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Sylvia Scharper: Against all odds

By Daniel Smart

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Sylvia-photo by Royale Photography
Sylvia-photo by Royale Photography

You’re road to the WIBA super fly world title was a tough one Sylvia, after a loss and a draw in your first two attempts. How did it feel to finally get your hands on the belt last December?

 

Greatest feeling in the world!!! As someone that truly had to work to get here, it makes it so much sweeter. What I mean by that is that I am not a natural athlete. The one thing I brought to this sport was a fighting heart, the ability to go into the trenches and keep fighting. The other was my work ethic. So, I have really had to work to become a decent boxer and fight at this level. There has been so many lows along the way, and that is what makes the highs so wonderful. I still cannot believe I am a World Champion and I am very proud. I will always have that. If you witnessed the moment I won, and saw me drop to the canvas and cry like a little baby, haha, you would have seen in that outpouring what it took and what it meant and will always mean to me.

 

What has it meant to you to work some of the greats in Australian boxing in Lester Ellis and Graeme Brooke and how much of an influence have they had on your career to date?

 

Well it is kind of surreal, particularly given how humble and willing they are to share their knowledge and experiences. They have had a tremendous impact on me and those moments with them before fights, working with them, getting into their headspace as a fighter, is something I have taken into the ring with me. I feel very privileged to know them, have worked with them, and to be able to call them my friends. It is truly an honour and I feel very spoiled to have access to them!

 

Having competed as successful Muay Thai fighter, what prompted you to start a career in boxing?

 

My hands were shamefully bad. Haha. So, I actually went to boxing to make them sharpen them up for Muay Thai. I was never meant to be a boxer. At the time when I fought in Muay Thai there were very few competitors. I actually had to travel to Thailand to have my first fight. So, my boxing coach suggested I have a boxing fight to stay active and here we are.

 

It has been well documented that your sadly lost your father at a young age, what sort of effect did that have on your life and was it the catalyst for driving you to be not only a successful boxer but a successful person?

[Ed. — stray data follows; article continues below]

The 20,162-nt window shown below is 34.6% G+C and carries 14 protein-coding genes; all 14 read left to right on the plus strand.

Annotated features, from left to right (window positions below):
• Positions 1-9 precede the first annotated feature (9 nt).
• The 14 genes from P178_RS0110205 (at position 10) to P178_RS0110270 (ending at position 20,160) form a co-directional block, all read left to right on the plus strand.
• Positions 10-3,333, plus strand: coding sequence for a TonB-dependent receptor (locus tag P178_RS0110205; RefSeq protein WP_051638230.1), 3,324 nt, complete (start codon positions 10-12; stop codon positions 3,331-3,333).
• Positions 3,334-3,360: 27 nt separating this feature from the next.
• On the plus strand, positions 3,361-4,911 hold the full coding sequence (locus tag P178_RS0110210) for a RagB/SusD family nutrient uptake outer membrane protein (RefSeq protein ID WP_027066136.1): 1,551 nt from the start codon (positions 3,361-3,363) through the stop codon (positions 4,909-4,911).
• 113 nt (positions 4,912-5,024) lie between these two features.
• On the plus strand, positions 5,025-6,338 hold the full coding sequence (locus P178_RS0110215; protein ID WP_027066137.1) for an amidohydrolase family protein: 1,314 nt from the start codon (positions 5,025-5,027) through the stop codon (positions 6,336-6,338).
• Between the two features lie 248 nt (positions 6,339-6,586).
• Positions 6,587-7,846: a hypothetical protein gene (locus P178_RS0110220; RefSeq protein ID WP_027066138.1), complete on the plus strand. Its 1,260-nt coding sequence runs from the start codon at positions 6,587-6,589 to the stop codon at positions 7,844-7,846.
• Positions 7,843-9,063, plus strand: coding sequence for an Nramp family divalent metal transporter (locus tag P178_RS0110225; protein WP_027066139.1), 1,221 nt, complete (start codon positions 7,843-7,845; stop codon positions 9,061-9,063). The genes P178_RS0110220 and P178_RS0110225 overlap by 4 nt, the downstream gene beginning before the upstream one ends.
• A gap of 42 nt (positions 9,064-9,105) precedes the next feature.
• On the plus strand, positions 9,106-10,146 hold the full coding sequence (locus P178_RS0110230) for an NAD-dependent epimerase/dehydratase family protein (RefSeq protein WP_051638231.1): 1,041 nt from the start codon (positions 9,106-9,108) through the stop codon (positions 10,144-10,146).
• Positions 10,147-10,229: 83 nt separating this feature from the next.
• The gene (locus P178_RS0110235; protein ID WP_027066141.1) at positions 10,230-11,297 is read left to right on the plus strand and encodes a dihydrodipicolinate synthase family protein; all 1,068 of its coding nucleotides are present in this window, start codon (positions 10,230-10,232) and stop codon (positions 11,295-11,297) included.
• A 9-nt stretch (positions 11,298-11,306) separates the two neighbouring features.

Yes, my dad died when I was 16-years old. This loss during my adolescent years had such a significant impact, it was at an age when you are really trying to figure out who you are. When my Dad died, I not only lost him and the relationship, but the sense of self that existed in that relationship. Who was I without my Dad? I really didn’t know. My Dad was my biggest cheerleader. When he died I was crushed in every way. It was when I was at University that I realised just how lost I was. For years I struggled with motivation and desire. I was completely lost and without my biggest cheerleader behind me, my self-esteem was really crushed. 

When I was in my mid 20s a dear friend, Theo Goultesas, introduced me to Muay Thai and his love for the fighting was contagious. I was always a tomboy at heart and fell in love with it. I remember early on seeing females fight and thinking I would never have the courage to do that. After a while though fighting seemed like the only way to test what I had learned.

I never understood why I fought because I was always a dud at sports - no natural talent. I never had a real interest in sport or fitness as a whole and did not have a competitive nature. I would rather lie on a couch and enjoy some snacks. But what fighting did was give me a focus. And with that focus came motivation

The thing about fighting is that it forces you to be completely vulnerable. It is not exactly the easiest way to discover yourself and just what state you are in mentally and emotionally. Without self-belief it is easy to crumble in the ring. It was through the process of entering the ring that I realised how lost I was and in a way it became a way to process my grief. Fighting has taught me to believe in myself again and uncover who I am and the significance of my Dad’s loss. With every fight I have been forced to look within and have faced myself. With every triumph over myself, my sense of self has slowly started to re-build. It taught me to believe in myself and become my own cheerleader. So, I would say fighting and my Dad were equally the catalysts in my relentless approach to rebuilding and it has had a flow-on affect into all parts of my life.

 

You have the premiere of your documentary “Relentless” in theatres next Wednesday. How much does it mean to you to have your journey visually documented and how did it come about?

 

Aaron Ellis from Welcome Stranger Productions approached me, interested in following me around and documenting my journey a few years back, and to just sort of see what happened and whether there was a story in it. And I guess there was.  It was really special to share this whole journey with Az. I consider him to be a very special person in my life, and feel like we truly went through the highs and the lows together. To have him capture so many moments along the way means a great deal for me. I do this sport for very personal reasons and to have it written in film forever is something I am truly grateful for.

 

 

 

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